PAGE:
Stephanie Stamm, author of A Gift of Wings and A Gift of Shadows, recently challenged me to come up with seven things I love about being an author. I’d never thought about why I loved writing before, it had always just been a given. But in the effort of meeting the challenge, here are the seven things that jumped to the top of my list.
There is an element of worldbuilding in every novel, whether it is genre fiction or non-fiction. In my own writing, worldbuilding is the single most time-consuming part of the process. I write predominantly Epic Fantasy, and if you’ve read any of the premiere novels in the field, you’ll understand why it takes so long. In non-fiction, worldbuilding is simple, because most of the hard work is already established. The Earth rotates at a certain speed, seasons and tides are well-established, and time is a known concept. In Fantasy, you can keep or change any of these things however you see fit, but as a subscriber to Sanderson’s Laws of Magic, I tend to take a scientific approach to my fantastic worlds. I love digging into the details, such as calendars, religions, cultural interactions, beliefs, history, rules and requirements of magic, economic implications of that magic, and on, and on. Most of it never makes it into the books, but that’s okay with me. I feel that it helps make the world more alive to readers.
2. Character Development
Dungeons and Dragons was contraband at my house when I was growing up, but I still loved it. I didn’t have a lot of friends that were interested in playing though, and if I did, we managed to keep it hidden from each other. Instead, I spent hours rolling dice, assigning attributes, and crafting backstories. I’m both ashamed and delighted to say that this behavior has carried into my writing.
Motivation is so important for characters. Every character, even side characters, should have a reason for being involved in the story being told, whether that character is important to the climax or not. Nothing throws a reader out of the story as quickly as a character with thin motivation. Coming up with interesting and unique reasons why these particular characters–with all their quirks, strengths, and flaws, interacting and telling an interesting story–is so much fun! It’s especially exciting when characters are actively working against each other. I have written a couple of villains that I absolutely adore and can’t wait to share them with the world.
3. Fight Scenes
I love writing fight scenes! Who doesn’t? Next!
Oh, more detail? Very rarely do I actually see the words in my mind as I’m writing creatively. Instead, I see action, like a movie, playing through my mind. The words on the page are a way to convey the moves I’m seeing in my head into the reader’s imagine. And as a fan of action movies, video games, and anime, I like my battles big and dramatic. If I was writing literary fiction, a fight like that would likely be too over-the-top, but I don’t write literary fiction. Part of the reason why I write Epic Fantasy is so I can put crazy battles in my stories. Battles with magic, martial arts, dragons, and mother effin’ wizards.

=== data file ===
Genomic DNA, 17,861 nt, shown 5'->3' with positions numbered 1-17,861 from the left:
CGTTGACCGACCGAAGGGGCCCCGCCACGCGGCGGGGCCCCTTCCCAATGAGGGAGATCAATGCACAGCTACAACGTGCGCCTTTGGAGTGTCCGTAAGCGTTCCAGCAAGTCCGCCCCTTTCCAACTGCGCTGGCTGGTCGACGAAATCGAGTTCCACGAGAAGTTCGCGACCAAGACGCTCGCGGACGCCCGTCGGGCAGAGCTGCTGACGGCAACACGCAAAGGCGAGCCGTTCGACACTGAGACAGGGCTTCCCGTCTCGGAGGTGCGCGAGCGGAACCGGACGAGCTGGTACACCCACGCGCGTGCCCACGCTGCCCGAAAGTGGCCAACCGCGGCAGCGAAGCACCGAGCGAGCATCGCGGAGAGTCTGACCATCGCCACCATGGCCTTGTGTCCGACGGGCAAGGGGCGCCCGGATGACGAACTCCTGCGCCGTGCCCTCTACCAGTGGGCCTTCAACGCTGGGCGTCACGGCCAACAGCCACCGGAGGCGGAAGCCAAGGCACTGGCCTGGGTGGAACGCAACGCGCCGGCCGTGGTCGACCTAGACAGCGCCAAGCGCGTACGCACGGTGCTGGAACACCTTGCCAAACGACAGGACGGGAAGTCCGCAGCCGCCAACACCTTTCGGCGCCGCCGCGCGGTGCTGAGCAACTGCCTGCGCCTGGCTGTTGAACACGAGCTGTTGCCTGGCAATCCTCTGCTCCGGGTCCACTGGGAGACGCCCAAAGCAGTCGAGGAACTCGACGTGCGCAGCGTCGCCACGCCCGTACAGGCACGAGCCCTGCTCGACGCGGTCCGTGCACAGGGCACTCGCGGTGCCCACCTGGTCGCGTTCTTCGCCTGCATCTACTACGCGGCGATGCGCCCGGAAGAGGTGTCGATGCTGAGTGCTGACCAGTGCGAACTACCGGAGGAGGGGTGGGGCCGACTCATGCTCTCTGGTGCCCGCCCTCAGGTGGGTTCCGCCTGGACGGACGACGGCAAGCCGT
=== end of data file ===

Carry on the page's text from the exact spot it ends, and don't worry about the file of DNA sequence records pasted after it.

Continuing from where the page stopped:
I’m such a nerd, but I think writing workshops are great fun. I will take any opportunity to learn more about writing techniques, publishing requirements, and better methods for approaching editing. I lump podcasts in with this category as well, and I often listen to Writing Excuses or Novel Marketing when working around the house. I don’t think there’s much more I can say about this without convincing everyone who reads this that I am certifiable.
Conventions are different than writing workshops in that they’re less about learning technical skills and more about connecting with people. I’m an introvert, albeit a very extroverted one, and conventions are a great way to meet people interested in the same subjects as I am. They’re also a great way be exposed to novels and authors I might not have otherwise considered.
It seems silly to mention reading in the same discussion as writing, but I think reading is a very important part of writing. I love seeing what other authors are up to, what great stories they’re weaving, and stepping out of my world and into others is necessary to ground me and inspire me. It helps that it’s also quite enjoyable.
7. Writing Groups
I am, like so many other authors I have spoken to, a bit insecure about my writing. I started submitting my work to various readers and writing groups at the behest of my wife, and I was stunned at the result. I submitted originally because I wanted feedback, but what I found was community. Groups of like-minded people with whom I could discuss what I was trying to accomplish and how it did or didn’t work. I’ve been extremely lucky that the people that I have met and asked to review my work have been critical without being condescending.
So that’s it, seven things I love about writing. If hard pressed, I’m sure I could come up with a few more, but because the challenge was for seven, I think I’ll stop there. I don’t need people accusing me of being an overachiever.
action, like a movie, playing through my mind. The words on the page are a way to convey the moves I’m seeing in my head into the reader’s imagine. And as a fan of action movies, video games, and anime, I like my battles big and dramatic. If I was writing literary fiction, a fight like that would likely be too over-the-top, but I don’t write literary fiction. Part of the reason why I write Epic Fantasy is so I can put crazy battles in my stories. Battles with magic, martial arts, dragons, and mother effin’ wizards.
- My Story